Lenders who move to compel arbitration should always consider the complex interplay between the Federal Rules of Civil Procedure and the Federal Arbitration Act. In Ryan D. Burch v. P.J. Cheese, Inc., 861 F.3d 1338 (2017), the Eleventh Circuit held that a general jury demand in the plaintiff’s complaint was not enough to preserve his statutory right to a jury trial on questions of arbitrability. Specifically, the Court held that the FAA’s procedural requirements for demanding a jury trial on arbitrability trumped the normal requirements for a jury demand found in Federal Rule of Civil Procedure 38. While the case specifically concerns a jury demand, it also demonstrates that the FAA contains procedural requirements and that the Federal Rules only fill the gaps. Therefore, when arbitrability will be an issue, lenders should take care to consider the procedural requirements of the FAA in conjunction with those of the Federal Rules.

Ryan Burch was fired from his management position at P.J. Cheese, a local Papa John’s franchise. Burch filed suit, asserting several employment claims, and demanded a jury trial. In response, P.J. Cheese moved to stay the proceedings and compel arbitration based on an employment contract purportedly signed by Burch. In an affidavit, Burch denied that the signature on the arbitration agreement was his. However, he did not specifically demand that a jury decide the issue of authenticity. The trial court then denied the motion to compel arbitration, concluding that Burch’s denial created a fact dispute over the authenticity of the agreement. At the pre-trial conference, the question arose whether the judge or a jury should try the issue of arbitrability. The trial court ultimately concluded that it should conduct a bench trial. Following the bench trial, the trial court determined that the signature was valid. Thus, the trial court stayed the case and compelled arbitration.

Burch appealed to the Eleventh Circuit, asserting, among other things, that the trial court erred by conducting a bench trial despite his general demand for a jury trial. The Court disagreed and affirmed the trial court’s judgment. Specifically, Burch contended that Rule 38 of the Federal Rules of Civil Procedure applied and that this Rule only requires a party to serve another party with a written demand for a jury trial “no later than [fourteen] days after the last pleading directed to the issue is served.” Thus, his general jury demand in his complaint was sufficient to trigger his statutory right to a jury trial.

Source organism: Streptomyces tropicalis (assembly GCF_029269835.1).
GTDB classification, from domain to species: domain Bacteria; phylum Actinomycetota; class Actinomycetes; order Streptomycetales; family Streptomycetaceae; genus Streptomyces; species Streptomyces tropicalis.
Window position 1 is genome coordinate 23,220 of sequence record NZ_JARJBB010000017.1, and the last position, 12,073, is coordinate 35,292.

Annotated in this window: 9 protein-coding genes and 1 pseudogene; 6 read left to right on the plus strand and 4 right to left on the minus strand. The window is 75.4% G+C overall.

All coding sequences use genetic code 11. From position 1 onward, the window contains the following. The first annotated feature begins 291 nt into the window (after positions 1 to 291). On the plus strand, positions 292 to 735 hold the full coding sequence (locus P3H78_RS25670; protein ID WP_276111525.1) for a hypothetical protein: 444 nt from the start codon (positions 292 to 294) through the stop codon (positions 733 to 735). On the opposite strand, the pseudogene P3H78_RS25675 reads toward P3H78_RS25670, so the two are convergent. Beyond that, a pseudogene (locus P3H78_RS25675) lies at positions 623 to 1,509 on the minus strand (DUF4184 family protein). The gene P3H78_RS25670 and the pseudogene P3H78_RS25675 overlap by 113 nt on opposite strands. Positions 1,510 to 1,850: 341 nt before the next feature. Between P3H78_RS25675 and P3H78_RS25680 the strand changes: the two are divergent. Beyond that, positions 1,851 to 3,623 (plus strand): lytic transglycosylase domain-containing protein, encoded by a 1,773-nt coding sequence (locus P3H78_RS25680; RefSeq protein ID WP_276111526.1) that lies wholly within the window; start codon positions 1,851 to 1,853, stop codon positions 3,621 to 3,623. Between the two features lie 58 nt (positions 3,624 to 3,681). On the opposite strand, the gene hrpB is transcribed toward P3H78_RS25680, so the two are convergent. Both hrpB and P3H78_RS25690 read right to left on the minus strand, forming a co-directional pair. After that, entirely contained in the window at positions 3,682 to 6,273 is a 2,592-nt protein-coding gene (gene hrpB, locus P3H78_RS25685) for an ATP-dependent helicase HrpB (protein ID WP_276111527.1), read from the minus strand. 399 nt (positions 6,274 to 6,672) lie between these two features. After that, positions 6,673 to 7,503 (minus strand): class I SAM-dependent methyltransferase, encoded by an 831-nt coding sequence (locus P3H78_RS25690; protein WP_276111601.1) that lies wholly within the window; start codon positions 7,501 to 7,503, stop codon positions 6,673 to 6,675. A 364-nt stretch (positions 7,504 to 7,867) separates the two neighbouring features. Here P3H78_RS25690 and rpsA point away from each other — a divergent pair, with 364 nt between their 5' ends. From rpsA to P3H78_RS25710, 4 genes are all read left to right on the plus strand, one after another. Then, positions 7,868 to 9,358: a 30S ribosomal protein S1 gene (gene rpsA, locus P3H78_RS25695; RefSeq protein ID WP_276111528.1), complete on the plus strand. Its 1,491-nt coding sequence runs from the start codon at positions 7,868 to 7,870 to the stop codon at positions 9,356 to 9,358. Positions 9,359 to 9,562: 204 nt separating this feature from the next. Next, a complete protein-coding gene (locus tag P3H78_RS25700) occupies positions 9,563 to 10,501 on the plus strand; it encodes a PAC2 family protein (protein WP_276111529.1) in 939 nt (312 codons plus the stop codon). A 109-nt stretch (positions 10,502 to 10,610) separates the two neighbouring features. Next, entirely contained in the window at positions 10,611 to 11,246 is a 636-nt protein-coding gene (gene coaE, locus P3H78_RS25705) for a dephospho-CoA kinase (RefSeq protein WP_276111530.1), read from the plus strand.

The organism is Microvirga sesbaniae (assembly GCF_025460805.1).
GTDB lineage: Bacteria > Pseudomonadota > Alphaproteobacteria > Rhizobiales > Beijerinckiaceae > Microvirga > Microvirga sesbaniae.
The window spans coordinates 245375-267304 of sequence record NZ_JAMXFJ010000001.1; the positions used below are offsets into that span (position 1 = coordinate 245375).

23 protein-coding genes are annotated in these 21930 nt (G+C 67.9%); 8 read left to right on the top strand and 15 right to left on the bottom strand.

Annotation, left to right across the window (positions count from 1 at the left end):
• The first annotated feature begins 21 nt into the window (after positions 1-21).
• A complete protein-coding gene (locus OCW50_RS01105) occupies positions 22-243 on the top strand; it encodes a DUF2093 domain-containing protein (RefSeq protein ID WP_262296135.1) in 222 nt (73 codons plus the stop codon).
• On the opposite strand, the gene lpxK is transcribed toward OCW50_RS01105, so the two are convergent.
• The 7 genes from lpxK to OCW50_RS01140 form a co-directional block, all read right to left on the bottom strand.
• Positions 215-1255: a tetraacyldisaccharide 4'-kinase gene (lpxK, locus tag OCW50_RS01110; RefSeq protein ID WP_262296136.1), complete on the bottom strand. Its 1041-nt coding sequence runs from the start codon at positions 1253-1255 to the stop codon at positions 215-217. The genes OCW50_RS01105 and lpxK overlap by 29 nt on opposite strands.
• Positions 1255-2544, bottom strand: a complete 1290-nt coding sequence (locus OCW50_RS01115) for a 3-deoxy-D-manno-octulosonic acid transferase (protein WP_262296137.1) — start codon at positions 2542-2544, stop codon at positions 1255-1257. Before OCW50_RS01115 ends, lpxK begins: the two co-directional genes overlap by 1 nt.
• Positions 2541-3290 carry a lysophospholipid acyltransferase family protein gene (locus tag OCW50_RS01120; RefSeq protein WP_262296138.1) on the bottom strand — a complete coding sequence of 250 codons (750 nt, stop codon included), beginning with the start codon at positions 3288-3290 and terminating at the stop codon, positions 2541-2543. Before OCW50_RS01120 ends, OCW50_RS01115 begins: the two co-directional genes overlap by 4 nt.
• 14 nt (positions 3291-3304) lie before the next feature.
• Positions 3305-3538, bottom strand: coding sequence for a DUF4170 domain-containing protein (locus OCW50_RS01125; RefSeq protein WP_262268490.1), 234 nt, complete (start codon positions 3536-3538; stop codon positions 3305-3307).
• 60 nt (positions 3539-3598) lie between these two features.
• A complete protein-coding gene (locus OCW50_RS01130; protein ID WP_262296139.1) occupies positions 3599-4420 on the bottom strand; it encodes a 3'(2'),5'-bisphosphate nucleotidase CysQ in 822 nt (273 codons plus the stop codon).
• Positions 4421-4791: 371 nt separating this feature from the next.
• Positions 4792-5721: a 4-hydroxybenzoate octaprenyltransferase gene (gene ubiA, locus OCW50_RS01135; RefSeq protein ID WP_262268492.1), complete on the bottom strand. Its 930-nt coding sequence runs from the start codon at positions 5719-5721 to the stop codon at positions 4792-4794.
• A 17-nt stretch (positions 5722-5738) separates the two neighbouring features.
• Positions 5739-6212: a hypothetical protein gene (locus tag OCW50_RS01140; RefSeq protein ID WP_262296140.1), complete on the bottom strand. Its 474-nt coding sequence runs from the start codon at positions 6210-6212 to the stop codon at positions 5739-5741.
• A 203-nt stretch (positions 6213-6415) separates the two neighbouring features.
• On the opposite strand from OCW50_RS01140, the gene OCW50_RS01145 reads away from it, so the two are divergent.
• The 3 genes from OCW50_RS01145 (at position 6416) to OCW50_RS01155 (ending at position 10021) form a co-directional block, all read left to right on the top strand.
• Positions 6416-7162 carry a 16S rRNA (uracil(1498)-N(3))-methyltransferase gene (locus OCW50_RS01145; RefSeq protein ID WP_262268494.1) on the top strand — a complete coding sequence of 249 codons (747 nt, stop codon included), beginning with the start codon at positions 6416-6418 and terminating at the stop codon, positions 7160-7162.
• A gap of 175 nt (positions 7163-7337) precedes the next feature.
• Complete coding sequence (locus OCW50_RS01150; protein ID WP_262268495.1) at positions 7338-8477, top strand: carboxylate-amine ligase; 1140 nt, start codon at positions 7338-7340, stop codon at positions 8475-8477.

The defendant countered that Rule 81 states that the FAA’s procedural requirements take precedence when that Act provides a more specific procedure. Relevant to Burch’s appeal, Section 4 of the FAA contains a specific procedure for demanding a jury trial on arbitrability. Under Section 4 of the FAA, the defaulting party requesting a jury must make their demand “on or before the return day of the notice of application” to submit to arbitration. Because the FAA specifically addressed the procedures for demanding a jury trial, the Court held that Section 4 of the FAA—rather than Rule 38—governed.

Because the FAA specifically addressed the procedures for demanding a jury trial, the Court held that Section 4 of the FAA—rather than Rule 38—governed.

The Court then turned to the issue of whether Burch complied with Section 4’s procedural requirements. Under Section 4, the party in default must demand a jury trial of “such issue” “on or before the return day of the notice of application” to submit to arbitration. The Court reasoned that the statutory term “such issue” contemplates that a party must make a demand for a jury trial on the specific issue (in this instance, on the authenticity of Burch’s signature) in order to preserve the statutory right to a jury trial. Here, Burch only made a general jury demand in the complaint. Thus, because Burch neglected to make a specific jury demand prior to the deadline to submit to arbitration, the Court held that Burch waived his right to a jury trial on arbitrability.

Lenders may find this decision useful if a plaintiff demands a jury trial on the issue of arbitrability but fails to make a specific demand on “such issue.” However, the later lesson is that a lender moving to compel arbitration should always consider whether the FAA has a specific procedural requirement that trumps the requirements of the Federal Rules.